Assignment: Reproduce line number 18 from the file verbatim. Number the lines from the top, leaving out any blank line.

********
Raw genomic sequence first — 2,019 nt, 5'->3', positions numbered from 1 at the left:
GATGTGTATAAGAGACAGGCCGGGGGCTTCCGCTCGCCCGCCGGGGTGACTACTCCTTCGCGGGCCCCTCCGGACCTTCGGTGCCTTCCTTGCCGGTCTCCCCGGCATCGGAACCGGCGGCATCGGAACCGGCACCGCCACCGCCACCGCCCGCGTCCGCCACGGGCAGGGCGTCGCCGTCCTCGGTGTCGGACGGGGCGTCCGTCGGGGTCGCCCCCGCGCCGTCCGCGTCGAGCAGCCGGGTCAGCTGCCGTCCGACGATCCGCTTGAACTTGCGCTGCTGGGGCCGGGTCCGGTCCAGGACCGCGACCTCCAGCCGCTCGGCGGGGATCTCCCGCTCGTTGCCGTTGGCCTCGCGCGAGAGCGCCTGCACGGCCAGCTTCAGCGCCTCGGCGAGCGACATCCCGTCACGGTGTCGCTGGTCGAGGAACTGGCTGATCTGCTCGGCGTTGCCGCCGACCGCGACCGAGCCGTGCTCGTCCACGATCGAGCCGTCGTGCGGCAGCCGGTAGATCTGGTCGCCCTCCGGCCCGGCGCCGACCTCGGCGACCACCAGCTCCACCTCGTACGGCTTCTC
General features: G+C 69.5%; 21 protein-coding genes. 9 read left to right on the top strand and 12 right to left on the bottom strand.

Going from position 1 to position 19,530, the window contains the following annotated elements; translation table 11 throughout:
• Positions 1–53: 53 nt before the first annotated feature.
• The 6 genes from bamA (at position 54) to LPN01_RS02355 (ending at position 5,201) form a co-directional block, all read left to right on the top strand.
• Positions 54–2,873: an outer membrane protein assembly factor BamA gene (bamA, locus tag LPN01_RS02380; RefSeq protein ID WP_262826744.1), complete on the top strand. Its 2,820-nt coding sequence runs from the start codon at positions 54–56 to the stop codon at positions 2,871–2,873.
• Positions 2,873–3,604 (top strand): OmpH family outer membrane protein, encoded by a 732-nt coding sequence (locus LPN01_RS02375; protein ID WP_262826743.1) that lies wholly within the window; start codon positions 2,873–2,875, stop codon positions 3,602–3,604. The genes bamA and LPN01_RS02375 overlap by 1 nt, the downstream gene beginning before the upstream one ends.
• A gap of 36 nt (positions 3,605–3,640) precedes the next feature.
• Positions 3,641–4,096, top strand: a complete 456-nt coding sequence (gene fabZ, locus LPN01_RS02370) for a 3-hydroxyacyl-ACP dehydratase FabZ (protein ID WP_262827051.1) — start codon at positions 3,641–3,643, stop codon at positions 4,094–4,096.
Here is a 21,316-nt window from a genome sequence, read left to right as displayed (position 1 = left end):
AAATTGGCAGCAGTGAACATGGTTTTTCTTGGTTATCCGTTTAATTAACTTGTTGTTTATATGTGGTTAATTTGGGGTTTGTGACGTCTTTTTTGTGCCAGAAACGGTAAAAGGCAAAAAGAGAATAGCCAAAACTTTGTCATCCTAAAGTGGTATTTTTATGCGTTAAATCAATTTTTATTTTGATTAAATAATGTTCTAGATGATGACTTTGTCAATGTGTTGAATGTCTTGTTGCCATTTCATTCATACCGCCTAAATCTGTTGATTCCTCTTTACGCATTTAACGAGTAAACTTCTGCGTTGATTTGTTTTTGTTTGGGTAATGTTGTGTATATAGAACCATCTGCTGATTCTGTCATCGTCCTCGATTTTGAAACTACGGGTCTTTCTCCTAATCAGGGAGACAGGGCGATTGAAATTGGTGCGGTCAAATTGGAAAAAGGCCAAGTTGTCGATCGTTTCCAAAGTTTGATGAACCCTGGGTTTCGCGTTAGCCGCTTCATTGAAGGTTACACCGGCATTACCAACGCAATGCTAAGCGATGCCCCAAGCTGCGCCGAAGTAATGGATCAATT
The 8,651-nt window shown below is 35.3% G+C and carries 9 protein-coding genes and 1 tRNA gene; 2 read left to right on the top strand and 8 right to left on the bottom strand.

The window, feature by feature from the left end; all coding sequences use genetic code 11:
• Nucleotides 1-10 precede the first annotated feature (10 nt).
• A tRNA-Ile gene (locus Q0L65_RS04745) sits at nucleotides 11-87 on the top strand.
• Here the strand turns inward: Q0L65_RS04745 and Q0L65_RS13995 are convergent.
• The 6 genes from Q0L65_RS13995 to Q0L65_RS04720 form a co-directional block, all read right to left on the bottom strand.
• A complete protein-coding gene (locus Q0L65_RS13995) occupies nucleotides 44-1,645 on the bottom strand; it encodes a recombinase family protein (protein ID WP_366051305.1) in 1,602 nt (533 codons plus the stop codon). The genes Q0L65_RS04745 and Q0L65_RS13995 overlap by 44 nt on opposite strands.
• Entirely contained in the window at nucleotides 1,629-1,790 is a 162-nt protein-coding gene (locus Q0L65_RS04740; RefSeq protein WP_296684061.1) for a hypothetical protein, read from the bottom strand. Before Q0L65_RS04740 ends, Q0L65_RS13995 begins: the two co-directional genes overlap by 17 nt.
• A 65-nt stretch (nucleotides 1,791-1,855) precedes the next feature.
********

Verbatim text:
• The 6 genes from Q0L65_RS13995 to Q0L65_RS04720 form a co-directional block, all read right to left on the bottom strand.